US President Donald Trump approved a plan giving the US's navy more freedom to carry out patrols in South China sea and put pressure on China's efforts to enlarge its military presence by artificially builiding reefs and atolls in the area.
According to Diplomats, the move is seen as a challenge to Beijing's maritime claims over most of the South China Sea and its attempts to overrule overlapping claims by five other countries, Vietnam, Malayasia, Indonesia, Brunie and the Philippines.
The US move will keep Chinese navy busy in the region and make it difficult for Beijing to deal with territorial disputes with other countries such as India and Japan.
This decision came soon after Chinese warships began moving towards the Baltic Sea for a joint naval exercise with Russian navy.
Jim Mattis, US defence secretary, has made a new plan which involves a full-year schedule of when US navy will sail through disputed waters.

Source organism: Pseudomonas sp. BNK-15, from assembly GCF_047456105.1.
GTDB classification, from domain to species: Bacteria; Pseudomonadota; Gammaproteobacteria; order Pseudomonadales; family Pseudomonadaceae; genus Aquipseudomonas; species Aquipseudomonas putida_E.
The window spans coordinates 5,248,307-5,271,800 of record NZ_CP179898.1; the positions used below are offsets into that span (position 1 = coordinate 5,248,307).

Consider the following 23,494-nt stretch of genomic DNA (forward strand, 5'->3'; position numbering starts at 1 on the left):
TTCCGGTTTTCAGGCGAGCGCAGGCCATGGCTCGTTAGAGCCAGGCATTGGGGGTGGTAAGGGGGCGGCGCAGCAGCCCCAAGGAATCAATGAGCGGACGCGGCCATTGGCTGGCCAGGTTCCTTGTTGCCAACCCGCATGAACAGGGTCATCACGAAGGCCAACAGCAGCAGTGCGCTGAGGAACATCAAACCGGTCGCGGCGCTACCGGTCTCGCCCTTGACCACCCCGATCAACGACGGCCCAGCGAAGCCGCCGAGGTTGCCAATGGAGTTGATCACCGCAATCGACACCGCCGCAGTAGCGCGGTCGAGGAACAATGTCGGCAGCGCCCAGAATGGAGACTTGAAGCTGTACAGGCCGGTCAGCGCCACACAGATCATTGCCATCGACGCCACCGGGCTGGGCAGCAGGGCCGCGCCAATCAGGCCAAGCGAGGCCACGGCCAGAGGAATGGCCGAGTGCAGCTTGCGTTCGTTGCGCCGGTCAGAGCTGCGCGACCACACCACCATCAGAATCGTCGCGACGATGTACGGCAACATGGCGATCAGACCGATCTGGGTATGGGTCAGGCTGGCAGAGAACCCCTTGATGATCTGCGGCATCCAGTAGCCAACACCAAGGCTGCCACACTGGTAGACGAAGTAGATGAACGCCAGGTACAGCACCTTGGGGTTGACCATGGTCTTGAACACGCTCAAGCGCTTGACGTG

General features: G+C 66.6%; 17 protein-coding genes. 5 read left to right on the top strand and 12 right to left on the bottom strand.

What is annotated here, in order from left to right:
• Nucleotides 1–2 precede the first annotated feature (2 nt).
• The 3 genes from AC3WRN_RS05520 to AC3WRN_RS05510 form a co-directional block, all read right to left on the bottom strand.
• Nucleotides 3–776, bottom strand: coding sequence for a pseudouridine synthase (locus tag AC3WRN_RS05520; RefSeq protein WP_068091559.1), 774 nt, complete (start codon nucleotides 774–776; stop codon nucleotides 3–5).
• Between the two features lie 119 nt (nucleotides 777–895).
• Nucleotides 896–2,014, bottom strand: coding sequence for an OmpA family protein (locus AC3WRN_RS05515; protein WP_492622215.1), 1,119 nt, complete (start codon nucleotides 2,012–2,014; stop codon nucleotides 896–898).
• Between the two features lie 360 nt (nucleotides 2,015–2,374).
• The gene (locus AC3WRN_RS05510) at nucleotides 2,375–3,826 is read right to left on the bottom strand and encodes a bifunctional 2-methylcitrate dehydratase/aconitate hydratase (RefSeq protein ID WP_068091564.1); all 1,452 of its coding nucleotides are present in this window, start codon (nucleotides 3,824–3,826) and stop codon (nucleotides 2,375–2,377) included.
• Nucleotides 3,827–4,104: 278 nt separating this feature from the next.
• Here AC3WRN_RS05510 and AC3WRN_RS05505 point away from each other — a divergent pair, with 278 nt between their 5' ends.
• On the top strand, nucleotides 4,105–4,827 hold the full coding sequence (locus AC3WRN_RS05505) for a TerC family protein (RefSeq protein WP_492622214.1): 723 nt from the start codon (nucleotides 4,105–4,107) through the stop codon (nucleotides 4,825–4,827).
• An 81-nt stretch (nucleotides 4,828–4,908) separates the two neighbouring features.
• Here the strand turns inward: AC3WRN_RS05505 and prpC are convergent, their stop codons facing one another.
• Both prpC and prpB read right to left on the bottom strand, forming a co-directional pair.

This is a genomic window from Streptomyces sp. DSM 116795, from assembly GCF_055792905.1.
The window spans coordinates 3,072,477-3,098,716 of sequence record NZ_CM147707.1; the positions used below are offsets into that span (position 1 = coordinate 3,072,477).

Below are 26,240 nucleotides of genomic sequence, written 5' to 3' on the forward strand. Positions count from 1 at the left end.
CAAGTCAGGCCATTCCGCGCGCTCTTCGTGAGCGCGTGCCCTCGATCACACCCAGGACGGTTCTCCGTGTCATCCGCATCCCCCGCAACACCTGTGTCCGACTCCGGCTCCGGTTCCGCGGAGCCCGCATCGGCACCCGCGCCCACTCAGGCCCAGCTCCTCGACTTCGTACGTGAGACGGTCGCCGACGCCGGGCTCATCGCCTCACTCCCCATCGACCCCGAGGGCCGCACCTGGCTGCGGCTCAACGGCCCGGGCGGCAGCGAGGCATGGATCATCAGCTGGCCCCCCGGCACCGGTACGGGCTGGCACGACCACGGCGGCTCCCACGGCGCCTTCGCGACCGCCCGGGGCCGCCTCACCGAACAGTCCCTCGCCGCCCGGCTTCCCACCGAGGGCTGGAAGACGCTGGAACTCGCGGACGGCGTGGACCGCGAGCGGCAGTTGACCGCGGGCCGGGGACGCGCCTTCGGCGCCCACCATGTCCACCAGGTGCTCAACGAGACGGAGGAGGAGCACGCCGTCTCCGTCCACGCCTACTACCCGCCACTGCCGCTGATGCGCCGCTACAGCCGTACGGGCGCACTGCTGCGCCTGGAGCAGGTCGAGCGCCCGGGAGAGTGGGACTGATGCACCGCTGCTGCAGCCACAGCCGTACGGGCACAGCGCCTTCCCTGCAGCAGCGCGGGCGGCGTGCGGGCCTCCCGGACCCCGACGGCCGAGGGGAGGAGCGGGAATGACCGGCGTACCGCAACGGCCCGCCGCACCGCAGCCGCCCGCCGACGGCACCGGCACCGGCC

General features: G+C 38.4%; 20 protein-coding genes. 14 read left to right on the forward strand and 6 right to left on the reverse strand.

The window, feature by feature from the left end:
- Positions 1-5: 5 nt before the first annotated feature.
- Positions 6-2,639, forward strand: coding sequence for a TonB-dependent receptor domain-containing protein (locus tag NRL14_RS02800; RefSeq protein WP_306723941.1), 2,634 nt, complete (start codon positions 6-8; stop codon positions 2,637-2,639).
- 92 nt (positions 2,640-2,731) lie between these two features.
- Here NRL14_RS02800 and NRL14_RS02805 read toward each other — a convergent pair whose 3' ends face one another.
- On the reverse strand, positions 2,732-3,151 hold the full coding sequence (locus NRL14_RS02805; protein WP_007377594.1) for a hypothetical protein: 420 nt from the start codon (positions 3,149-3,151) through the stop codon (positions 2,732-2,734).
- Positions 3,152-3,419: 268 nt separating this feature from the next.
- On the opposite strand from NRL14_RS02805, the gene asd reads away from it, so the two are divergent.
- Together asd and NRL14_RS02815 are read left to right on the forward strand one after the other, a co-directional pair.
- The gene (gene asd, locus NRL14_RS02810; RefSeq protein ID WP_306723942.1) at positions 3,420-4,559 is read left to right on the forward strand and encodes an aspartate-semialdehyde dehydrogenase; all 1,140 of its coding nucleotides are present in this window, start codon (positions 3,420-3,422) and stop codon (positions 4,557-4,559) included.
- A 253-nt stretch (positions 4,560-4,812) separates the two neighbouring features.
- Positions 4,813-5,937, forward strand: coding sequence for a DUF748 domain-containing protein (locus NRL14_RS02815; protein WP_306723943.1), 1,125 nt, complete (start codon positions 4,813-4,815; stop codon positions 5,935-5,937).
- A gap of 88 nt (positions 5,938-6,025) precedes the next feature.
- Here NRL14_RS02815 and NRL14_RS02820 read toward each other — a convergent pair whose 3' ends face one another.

This move will make difficult for communist party to resolve territorial disputes with other countries such as India and Japan.
The navy will enjoy more freedom than it did during the Obama administration, which insisted on the National Security Council approving major operational decisions. Under former President Barack Obama, the US suspended freedom of navigation operations in the South China Sea from 2012 to 2015.
In 2016, an international court at The Hague deemed China's maritime claims unlawful and excessive, but China rejected the ruling outright and has continued to build military installations and unilaterally declare no-fly and no-sail zones.
China has responded to US incursions into the region, telling the US moves were provocative and that they must ask permission, which doesn't align with interantional law or UN conventions.